A disquieting vignette of a society, Pink holds a mirror to everything that’s wrong with us. It shines a light on the vacuous values we live by to preen and preserve our social fabric. And men alone aren’t to be blamed, women stand equally complicit. A slow burn, Pink ruffles and rattles with its glaring observations.
It’s sad that an idea like Pink took this long to be told. A well-intentioned drama, Aniruddha Roy’s film takes you by the scruff of the neck, immerses you into its reality and shakes you up in the process.
Pink trails three girls, one of who is charged with an ‘attempt to murder’ and put behind bars, after a late night out with friends. Is she guilty? Can she prove otherwise? What will it take? What’s her truth? Will there be takers?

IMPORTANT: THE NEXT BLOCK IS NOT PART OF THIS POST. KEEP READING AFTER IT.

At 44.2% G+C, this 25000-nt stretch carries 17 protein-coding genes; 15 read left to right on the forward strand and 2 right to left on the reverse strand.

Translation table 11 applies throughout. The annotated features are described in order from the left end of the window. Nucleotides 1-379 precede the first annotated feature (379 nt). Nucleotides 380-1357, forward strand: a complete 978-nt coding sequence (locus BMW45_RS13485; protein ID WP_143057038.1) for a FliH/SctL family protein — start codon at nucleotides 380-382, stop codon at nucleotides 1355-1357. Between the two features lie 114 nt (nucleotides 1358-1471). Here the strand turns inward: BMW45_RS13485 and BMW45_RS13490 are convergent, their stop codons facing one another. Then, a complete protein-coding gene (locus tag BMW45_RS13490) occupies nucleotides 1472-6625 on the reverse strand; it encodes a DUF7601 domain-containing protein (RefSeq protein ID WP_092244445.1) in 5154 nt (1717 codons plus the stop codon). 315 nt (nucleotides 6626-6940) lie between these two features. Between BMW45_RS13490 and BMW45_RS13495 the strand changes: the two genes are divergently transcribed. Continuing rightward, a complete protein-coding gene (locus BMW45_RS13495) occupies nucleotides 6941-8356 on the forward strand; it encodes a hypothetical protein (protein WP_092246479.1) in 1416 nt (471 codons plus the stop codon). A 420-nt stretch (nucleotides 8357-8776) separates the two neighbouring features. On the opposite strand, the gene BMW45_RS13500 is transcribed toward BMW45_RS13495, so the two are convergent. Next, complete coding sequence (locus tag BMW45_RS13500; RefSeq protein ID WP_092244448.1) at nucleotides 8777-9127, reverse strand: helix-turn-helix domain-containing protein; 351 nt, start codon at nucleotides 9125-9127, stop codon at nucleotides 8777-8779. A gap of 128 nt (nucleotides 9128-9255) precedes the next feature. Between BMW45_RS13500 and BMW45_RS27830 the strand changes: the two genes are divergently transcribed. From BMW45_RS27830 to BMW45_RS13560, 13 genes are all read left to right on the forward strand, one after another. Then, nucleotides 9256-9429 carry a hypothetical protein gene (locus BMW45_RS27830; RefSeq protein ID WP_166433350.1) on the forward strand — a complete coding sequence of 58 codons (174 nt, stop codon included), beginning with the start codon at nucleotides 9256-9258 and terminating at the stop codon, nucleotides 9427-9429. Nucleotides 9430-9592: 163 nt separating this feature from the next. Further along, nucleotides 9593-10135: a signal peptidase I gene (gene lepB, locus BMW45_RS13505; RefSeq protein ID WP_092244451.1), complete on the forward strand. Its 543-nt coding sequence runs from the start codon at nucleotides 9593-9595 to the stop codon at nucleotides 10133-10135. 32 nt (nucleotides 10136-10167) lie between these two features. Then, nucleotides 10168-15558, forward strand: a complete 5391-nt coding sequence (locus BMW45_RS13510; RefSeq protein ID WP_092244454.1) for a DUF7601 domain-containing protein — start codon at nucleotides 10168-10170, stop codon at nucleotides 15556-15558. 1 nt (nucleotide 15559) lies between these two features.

Every character justifies their part — from Meenal (Tapsee Pannu), Falak (Kirti Kulhari), Andrea (Andrea Tariang) and Rajveer (Angad Bedi) to Prashant Mehra (Piyush Mishra). Amitabh Bachchan as lawyer Deepak Sehgal turns in yet another standout performance. The dialogues wouldn’t have been half as effective if not for him.
Pink equally questions our laws, the caretakers of these laws and the people-in-power who misuse authority to their advantage. Here’s a little spoiler I wanted to call out. Why wasn’t the female police officer who fudged/backdated an FIR called to punishment for the same? Or, did I miss something? (There’s a 7-year jail term for filing a wrong FIR by a police officer).
Minor aberrations aside, Pink is an important film that needs to be seen.
The poem by Tanvi Ghazi, recited by Amitabh Bachchan at the end of the film, fervently captures the spirit of Pink.
Where to Watch: Netflix